Here is the correct way to uninstall PostgreSQL on Mac

If you’ve installed PostgreSQL on your Mac for a project and no longer need it, it’s a good idea to uninstall it. That will help free up space on your Mac and prevent the possibility of conflicts with other files and software that could cause problems. In this article, we’ll explain the options for uninstalling PostgreSQL.

What is PostgreSQL?

Dating all the way back to 1982, PostgreSQL is a system for managing relational databases that is focused on allowing users to extend their capabilities and SQL compliance. It was the default database for macOS Server, but it also runs on Windows, Linux, FreeBSD, and OpenBSD. It’s free and open source. It can handle workloads on individual machines, web services, and data warehouses as well as support multiple concurrent users. It can also be used with services like AWS (Amazon Web Services).

Why uninstall PostgreSQL?

The main reason for uninstalling it, as with any tool you no longer use, is to prevent problems further down the line. If you’re not using software, it’s unlikely that you will keep it updated. And out-of-date software is a common cause of conflicts and can even leave your Mac vulnerable to malware attacks.

Now, let’s find out how to remove PostgreSQL from Mac. There are two options for uninstalling. One easy, one not so easy. Let’s tackle the easy method first; then, we’ll show you the not-so-easy way.

How to uninstall PostgreSQL the easy way

This method uses a tool that’s designed to uninstall apps and drivers and can also reset them to the state they were in when you first installed them if they run into trouble. The tool is CleanMyMac X, and as well as uninstalling and resetting apps, it has a bunch of other modules that can clear the clutter from your Mac and keep it running smoothly. You can download it for free here.

  1. Open CleanMyMac X.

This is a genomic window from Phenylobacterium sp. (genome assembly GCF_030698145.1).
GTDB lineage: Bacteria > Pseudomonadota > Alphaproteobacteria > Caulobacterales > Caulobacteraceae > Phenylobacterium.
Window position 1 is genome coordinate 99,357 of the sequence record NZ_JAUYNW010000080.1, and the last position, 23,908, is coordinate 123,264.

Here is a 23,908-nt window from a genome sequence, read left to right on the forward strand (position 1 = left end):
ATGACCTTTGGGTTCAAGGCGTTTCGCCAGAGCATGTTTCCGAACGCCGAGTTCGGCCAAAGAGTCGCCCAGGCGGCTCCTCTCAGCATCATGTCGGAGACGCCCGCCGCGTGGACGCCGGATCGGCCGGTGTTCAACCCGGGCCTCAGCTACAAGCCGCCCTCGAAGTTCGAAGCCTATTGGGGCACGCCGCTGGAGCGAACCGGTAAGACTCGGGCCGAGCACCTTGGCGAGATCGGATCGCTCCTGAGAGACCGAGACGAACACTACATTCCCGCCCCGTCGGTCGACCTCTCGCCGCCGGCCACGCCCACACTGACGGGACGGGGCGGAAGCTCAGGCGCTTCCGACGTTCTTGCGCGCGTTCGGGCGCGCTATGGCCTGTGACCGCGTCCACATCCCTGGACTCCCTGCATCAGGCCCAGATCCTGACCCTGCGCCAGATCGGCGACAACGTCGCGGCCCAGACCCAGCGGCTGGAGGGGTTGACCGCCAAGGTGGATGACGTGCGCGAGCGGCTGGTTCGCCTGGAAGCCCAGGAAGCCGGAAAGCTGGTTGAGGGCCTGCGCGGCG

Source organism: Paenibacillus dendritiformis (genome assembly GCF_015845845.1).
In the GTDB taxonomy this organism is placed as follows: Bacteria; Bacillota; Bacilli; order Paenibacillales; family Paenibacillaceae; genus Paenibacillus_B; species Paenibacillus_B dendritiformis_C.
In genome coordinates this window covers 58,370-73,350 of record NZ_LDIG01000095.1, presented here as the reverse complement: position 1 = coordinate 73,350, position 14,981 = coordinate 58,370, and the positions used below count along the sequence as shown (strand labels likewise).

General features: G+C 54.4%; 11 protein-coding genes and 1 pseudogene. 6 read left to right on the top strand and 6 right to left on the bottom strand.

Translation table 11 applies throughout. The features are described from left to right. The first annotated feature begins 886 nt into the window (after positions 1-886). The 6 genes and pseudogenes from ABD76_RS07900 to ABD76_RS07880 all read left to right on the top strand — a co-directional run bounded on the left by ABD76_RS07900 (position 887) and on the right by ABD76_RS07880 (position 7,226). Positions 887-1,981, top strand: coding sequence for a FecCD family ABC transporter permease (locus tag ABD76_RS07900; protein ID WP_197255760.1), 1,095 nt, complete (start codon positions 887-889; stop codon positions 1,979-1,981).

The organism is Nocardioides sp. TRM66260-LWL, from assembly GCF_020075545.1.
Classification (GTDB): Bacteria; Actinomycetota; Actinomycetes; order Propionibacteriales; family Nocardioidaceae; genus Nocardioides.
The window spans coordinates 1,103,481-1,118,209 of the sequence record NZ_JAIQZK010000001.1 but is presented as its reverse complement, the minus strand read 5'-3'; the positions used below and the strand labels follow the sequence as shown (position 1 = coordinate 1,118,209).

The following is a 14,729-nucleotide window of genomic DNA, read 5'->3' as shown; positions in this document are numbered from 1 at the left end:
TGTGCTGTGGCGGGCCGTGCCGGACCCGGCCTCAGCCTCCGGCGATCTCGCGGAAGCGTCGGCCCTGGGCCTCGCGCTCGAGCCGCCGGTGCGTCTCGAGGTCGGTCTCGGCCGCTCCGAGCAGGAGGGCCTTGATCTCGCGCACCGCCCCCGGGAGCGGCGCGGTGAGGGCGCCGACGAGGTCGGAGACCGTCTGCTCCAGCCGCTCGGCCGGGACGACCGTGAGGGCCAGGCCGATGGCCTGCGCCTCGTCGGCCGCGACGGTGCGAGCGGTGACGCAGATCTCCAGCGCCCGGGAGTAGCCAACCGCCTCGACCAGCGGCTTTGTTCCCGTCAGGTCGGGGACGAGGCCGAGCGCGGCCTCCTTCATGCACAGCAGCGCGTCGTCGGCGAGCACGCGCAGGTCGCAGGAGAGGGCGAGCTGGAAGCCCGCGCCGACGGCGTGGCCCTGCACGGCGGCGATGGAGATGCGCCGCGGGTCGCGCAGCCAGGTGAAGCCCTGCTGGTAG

2. Go to Uninstaller from the left sidebar.
  3. Search for PostgreSQL and select the box next to it.
  4. Click Uninstall.

That’s it. That’s all you need to do to completely uninstall PostgreSQL with CleanMyMac X.

How to uninstall PostgreSQL manually

You’ll need to use the Terminal for this, but if you’ve used PostgreSQL, using the Terminal shouldn’t be an issue.

First, though, you need to shut down the server if it’s running on your Mac: click the elephant icon in the toolbar and choose “Shutdown server.”

Next, there are a couple of options for Terminal commands, depending on how you installed PostgreSQL. Try them in the order below. Only use the second one if the first is unsuccessful.

  1. Go to Applications > Utilities and open Terminal.
  2. Type the following command: open /Library/PostgreSQL/9.2/
  3. Press Return and type in your admin password when prompted.
  4. Follow the instructions on the screen.

If that doesn’t work, use this command:

  • Type this command and then hit Return: sudo /Library/PostgreSQL/9.1/
  • Type in your admin password when prompted.
  • Follow the instructions on the screen.

It’s possible that even though the Terminal commands above uninstall PostgreSQL, they will leave files on your startup disk. To get rid of those, you will need to run a couple more commands in Terminal:

  1. Type sudo rm /etc/postgres-reg.ini
  2. Press Return.
  3. Type sudo rm -rf /Library/PostgreSQL
  4. Press Return.

Finally, you will need to remove the PostgreSQL user account from your Mac:

  1. Click the Apple menu and choose System Settings.
  2. Choose Users & Groups.
  3. Select the PostgreSQL user.
  4. Click the i icon and choose Delete Account. Note that you cannot do it for the account you are logged in to. 
  5. Quit System Settings.

PostgreSQL should now be completely uninstalled.

PostgreSQL is a relational database management tool that may have been installed on your Mac by you or a previous user. If you don’t use it anymore, follow the steps above to uninstall and remove all of its files from your Mac.

Frequently asked questions

How to check if PostgreSQL is running?

You can use the following command: ps aux | grep postgres

If it is running, you’ll see some postgre processes. Or you can open Activity Monitor from Applications > Utilities and search postgre processes there.

How to find PostgreSQL version?

There is a command that can help you find PostgreSQL version: psql -–version

Or you can expand the Servers tree, left-click PostgreSQL > Properties via pgAdmin and look for the needed information there.

How to backup PostgreSQL database?

You will first have to log in to the PostgreSQL server and run a superuser. Use this command: 

su – postgres

Next, use pg_dump to backup one database at a time: 
pg_dump -U username -h hostname -p portnumber -F databasename > filename.sql

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